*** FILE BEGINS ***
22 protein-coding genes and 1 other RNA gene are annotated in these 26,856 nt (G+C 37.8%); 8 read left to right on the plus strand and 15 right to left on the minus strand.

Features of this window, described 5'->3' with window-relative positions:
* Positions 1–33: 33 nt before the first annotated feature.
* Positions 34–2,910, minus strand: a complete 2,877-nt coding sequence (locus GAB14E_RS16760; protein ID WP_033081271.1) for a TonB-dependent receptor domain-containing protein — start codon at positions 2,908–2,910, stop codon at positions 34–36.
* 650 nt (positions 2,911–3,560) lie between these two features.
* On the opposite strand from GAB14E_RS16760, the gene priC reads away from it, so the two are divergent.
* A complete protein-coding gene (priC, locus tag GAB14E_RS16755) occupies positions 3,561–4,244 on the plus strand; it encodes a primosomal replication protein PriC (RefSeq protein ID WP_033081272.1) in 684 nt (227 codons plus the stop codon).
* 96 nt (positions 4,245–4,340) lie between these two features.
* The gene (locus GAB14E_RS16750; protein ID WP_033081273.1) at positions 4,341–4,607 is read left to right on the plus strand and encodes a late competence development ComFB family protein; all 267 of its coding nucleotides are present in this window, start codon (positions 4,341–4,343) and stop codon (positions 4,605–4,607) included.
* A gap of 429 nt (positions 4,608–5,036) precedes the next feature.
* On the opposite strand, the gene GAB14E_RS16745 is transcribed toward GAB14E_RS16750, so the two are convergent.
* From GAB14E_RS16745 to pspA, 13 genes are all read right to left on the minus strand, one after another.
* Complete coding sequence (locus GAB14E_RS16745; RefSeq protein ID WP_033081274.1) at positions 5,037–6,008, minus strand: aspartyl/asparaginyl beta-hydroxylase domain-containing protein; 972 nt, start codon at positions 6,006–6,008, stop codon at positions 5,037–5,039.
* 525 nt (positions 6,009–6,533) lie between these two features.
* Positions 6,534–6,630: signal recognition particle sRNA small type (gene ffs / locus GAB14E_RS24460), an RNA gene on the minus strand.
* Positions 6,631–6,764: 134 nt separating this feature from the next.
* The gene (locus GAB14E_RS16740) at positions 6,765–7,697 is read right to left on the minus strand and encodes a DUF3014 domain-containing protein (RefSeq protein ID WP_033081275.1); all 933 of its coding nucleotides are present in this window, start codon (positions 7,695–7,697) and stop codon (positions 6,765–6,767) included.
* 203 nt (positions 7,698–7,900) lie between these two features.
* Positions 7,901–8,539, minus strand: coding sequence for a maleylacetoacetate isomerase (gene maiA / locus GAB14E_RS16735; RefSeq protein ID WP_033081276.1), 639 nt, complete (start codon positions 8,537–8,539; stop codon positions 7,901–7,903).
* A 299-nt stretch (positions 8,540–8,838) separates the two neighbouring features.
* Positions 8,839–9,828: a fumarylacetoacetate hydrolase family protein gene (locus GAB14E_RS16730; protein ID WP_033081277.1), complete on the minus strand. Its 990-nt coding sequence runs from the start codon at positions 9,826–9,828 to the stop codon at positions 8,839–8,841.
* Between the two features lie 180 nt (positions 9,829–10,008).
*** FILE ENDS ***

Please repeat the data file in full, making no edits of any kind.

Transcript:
22 protein-coding genes and 1 other RNA gene are annotated in these 26,856 nt (G+C 37.8%); 8 read left to right on the plus strand and 15 right to left on the minus strand.

Features of this window, described 5'->3' with window-relative positions:
* Positions 1–33: 33 nt before the first annotated feature.
* Positions 34–2,910, minus strand: a complete 2,877-nt coding sequence (locus GAB14E_RS16760; protein ID WP_033081271.1) for a TonB-dependent receptor domain-containing protein — start codon at positions 2,908–2,910, stop codon at positions 34–36.
* 650 nt (positions 2,911–3,560) lie between these two features.
* On the opposite strand from GAB14E_RS16760, the gene priC reads away from it, so the two are divergent.
* A complete protein-coding gene (priC, locus tag GAB14E_RS16755) occupies positions 3,561–4,244 on the plus strand; it encodes a primosomal replication protein PriC (RefSeq protein ID WP_033081272.1) in 684 nt (227 codons plus the stop codon).
* 96 nt (positions 4,245–4,340) lie between these two features.
* The gene (locus GAB14E_RS16750; protein ID WP_033081273.1) at positions 4,341–4,607 is read left to right on the plus strand and encodes a late competence development ComFB family protein; all 267 of its coding nucleotides are present in this window, start codon (positions 4,341–4,343) and stop codon (positions 4,605–4,607) included.
* A gap of 429 nt (positions 4,608–5,036) precedes the next feature.
* On the opposite strand, the gene GAB14E_RS16745 is transcribed toward GAB14E_RS16750, so the two are convergent.
* From GAB14E_RS16745 to pspA, 13 genes are all read right to left on the minus strand, one after another.
* Complete coding sequence (locus GAB14E_RS16745; RefSeq protein ID WP_033081274.1) at positions 5,037–6,008, minus strand: aspartyl/asparaginyl beta-hydroxylase domain-containing protein; 972 nt, start codon at positions 6,006–6,008, stop codon at positions 5,037–5,039.
* 525 nt (positions 6,009–6,533) lie between these two features.
* Positions 6,534–6,630: signal recognition particle sRNA small type (gene ffs / locus GAB14E_RS24460), an RNA gene on the minus strand.
* Positions 6,631–6,764: 134 nt separating this feature from the next.
* The gene (locus GAB14E_RS16740) at positions 6,765–7,697 is read right to left on the minus strand and encodes a DUF3014 domain-containing protein (RefSeq protein ID WP_033081275.1); all 933 of its coding nucleotides are present in this window, start codon (positions 7,695–7,697) and stop codon (positions 6,765–6,767) included.
* 203 nt (positions 7,698–7,900) lie between these two features.
* Positions 7,901–8,539, minus strand: coding sequence for a maleylacetoacetate isomerase (gene maiA / locus GAB14E_RS16735; RefSeq protein ID WP_033081276.1), 639 nt, complete (start codon positions 8,537–8,539; stop codon positions 7,901–7,903).
* A 299-nt stretch (positions 8,540–8,838) separates the two neighbouring features.
* Positions 8,839–9,828: a fumarylacetoacetate hydrolase family protein gene (locus GAB14E_RS16730; protein ID WP_033081277.1), complete on the minus strand. Its 990-nt coding sequence runs from the start codon at positions 9,826–9,828 to the stop codon at positions 8,839–8,841.
* Between the two features lie 180 nt (positions 9,829–10,008).